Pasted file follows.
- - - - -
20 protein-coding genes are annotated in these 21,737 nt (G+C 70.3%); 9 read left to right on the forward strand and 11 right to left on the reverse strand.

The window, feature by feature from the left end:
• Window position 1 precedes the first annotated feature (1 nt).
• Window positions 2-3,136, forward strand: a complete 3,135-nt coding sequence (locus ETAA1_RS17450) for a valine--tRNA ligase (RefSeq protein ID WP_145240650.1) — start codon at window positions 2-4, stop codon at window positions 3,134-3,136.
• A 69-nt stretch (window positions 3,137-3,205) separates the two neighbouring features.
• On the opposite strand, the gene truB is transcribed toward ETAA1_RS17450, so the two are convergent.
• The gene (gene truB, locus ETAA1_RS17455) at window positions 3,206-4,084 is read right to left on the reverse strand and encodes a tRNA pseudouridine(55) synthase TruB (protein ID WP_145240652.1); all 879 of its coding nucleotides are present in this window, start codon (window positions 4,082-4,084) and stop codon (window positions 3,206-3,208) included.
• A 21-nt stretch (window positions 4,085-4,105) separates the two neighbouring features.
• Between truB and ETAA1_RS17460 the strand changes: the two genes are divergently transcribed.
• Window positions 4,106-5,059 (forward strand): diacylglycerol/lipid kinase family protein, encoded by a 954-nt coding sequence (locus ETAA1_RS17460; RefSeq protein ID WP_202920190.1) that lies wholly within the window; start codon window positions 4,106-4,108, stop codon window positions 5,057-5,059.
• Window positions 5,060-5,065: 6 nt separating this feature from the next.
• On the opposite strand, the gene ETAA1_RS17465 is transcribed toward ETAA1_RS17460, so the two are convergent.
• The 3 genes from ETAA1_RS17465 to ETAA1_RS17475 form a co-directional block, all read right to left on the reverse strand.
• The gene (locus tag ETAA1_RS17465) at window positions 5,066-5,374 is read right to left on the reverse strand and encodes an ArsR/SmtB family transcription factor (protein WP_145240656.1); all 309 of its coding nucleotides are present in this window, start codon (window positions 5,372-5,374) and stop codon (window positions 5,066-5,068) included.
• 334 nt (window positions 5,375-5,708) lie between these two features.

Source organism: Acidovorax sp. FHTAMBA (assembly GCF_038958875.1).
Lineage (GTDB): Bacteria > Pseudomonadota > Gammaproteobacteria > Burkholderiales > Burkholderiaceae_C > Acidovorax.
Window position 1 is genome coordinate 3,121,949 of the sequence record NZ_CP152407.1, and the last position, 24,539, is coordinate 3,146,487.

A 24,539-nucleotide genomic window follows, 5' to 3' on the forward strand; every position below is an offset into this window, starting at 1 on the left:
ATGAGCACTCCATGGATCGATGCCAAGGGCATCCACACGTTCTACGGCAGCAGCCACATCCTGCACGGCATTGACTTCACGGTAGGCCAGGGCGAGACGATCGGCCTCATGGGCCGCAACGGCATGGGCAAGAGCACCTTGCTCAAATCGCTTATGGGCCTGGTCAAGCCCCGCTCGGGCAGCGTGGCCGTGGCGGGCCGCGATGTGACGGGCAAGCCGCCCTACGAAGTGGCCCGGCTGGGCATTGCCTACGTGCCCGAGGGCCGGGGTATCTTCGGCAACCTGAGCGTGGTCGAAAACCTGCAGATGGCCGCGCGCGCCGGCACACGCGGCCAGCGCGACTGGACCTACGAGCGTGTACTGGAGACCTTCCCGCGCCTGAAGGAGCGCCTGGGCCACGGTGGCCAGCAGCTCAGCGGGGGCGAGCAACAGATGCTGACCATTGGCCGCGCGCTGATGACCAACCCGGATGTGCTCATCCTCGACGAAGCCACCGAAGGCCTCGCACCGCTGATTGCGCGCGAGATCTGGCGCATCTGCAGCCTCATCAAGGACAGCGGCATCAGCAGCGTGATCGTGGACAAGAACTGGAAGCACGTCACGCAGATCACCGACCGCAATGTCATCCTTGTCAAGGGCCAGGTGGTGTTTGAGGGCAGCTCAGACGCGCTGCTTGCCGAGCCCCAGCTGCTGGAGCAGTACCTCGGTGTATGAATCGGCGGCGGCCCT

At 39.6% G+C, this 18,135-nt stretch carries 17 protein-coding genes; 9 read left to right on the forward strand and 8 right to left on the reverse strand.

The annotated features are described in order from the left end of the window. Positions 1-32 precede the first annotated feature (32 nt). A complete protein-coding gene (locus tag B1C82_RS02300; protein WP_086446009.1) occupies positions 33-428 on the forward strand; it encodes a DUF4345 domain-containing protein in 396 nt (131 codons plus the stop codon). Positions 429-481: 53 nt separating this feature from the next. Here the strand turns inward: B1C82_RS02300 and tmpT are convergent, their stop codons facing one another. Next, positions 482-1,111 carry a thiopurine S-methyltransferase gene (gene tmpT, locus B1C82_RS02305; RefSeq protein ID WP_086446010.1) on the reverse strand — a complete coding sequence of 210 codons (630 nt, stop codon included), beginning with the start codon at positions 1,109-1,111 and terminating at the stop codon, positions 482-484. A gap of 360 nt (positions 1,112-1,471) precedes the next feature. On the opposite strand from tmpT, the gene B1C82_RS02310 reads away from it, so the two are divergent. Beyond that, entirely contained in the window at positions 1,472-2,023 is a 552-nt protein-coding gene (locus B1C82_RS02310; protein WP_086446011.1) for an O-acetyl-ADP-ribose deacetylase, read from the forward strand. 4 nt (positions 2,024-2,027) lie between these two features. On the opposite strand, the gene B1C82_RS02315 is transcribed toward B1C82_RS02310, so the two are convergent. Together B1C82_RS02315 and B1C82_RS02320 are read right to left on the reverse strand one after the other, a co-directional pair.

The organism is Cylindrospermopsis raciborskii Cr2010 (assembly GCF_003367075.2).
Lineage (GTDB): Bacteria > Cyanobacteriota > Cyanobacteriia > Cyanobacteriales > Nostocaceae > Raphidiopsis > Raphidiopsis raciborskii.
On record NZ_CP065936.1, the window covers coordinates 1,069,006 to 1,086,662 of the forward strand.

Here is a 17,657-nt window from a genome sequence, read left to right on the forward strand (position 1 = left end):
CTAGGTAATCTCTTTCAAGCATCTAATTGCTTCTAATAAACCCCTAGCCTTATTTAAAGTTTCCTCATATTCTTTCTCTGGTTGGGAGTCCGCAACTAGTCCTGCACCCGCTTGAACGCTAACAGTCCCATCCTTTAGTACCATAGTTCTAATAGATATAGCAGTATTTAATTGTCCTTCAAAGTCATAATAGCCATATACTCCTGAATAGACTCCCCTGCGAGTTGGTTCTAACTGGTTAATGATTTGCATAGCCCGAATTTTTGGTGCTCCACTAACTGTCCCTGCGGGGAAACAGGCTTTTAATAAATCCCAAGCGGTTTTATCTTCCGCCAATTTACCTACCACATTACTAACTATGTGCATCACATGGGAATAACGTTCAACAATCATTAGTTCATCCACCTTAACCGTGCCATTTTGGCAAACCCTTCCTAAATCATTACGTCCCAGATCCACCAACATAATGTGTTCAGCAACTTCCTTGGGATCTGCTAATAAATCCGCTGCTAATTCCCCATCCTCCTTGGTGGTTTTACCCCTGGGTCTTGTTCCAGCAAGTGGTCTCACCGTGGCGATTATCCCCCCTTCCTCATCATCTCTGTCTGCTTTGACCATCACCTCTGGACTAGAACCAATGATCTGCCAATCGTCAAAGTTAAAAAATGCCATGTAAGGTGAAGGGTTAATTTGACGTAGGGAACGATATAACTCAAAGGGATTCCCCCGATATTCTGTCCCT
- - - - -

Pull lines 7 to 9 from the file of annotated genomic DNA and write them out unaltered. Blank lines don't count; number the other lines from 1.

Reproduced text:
• The gene (gene truB, locus ETAA1_RS17455) at window positions 3,206-4,084 is read right to left on the reverse strand and encodes a tRNA pseudouridine(55) synthase TruB (protein ID WP_145240652.1); all 879 of its coding nucleotides are present in this window, start codon (window positions 4,082-4,084) and stop codon (window positions 3,206-3,208) included.
• A 21-nt stretch (window positions 4,085-4,105) separates the two neighbouring features.
• Between truB and ETAA1_RS17460 the strand changes: the two genes are divergently transcribed.